Niemann-Pick disease is caused by a genetic deficiency in acid sphingomyelinase (ASM) leading to the intracellular accumulation of sphingomyelin and cholesterol in lysosomes. In the present study, we evaluated the effects of direct intracerebral transplantation of neural progenitor cells (NPCs) on the brain storage pathology in the ASM knock-out (ASMKO) mouse model of Type A Niemann-Pick disease. NPCs derived from adult mouse brain were genetically modified to express human ASM (hASM) and were transplanted into multiple regions of the ASMKO mouse brain. Transplanted NPCs survived, migrated, and showed region-specific differentiation in the host brain up to 10 weeks after transplantation (the longest time point examined). In vitro, gene-modified NPCs expressed up to 10 times more and released five times more ASM activity into the culture media compared with nontransduced NPCs. In vivo, transplanted cells expressed hASM at levels that were barely detectable by immunostaining but were sufficient for uptake and cross-correction of host cells, leading to reversal of distended lysosomal pathology and regional clearance of sphingomyelin and cholesterol storage. Within the host brain, the area of correction closely overlapped with the distribution of the hASM-modified NPCs. No correction of pathology occurred in brain regions that received transplants of nontransduced NPCs. These results indicate that the presence of transduced NPCs releasing low levels of hASM within the ASMKO mouse brain is necessary and sufficient to reverse lysosomal storage pathology. Potentially, NPCs may serve as a useful gene transfer vehicle for the treatment of CNS pathology in other lysosomal storage diseases and neurodegenerative disorders.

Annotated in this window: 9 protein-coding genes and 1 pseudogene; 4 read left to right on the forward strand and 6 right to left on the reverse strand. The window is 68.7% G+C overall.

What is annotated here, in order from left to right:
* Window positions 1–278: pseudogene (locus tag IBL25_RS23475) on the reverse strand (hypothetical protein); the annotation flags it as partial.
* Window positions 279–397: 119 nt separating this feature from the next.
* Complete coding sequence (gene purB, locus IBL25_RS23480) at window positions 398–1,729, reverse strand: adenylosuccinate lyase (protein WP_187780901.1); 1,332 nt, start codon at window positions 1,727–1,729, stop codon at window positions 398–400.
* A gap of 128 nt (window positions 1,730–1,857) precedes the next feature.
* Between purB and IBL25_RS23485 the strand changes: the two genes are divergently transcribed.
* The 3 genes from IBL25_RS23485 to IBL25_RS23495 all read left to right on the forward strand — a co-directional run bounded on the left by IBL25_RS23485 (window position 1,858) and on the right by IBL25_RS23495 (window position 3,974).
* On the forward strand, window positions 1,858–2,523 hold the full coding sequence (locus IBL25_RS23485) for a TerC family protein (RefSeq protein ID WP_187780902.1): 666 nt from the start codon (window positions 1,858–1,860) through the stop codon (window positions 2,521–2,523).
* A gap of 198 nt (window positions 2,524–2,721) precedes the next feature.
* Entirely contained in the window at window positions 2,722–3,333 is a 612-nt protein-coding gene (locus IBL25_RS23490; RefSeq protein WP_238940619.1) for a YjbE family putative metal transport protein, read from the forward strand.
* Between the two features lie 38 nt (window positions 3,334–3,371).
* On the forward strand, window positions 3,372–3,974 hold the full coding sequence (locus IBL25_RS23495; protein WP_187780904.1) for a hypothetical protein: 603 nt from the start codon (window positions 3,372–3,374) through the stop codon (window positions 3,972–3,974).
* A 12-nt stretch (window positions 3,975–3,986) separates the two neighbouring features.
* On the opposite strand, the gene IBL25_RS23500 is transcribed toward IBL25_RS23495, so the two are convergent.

|Number of pages||10|
|Journal||Journal of Neuroscience|
|State||Published - Nov 24 2004|
- Neural progenitor cell
ASJC Scopus subject areas
- Neuroscience (all)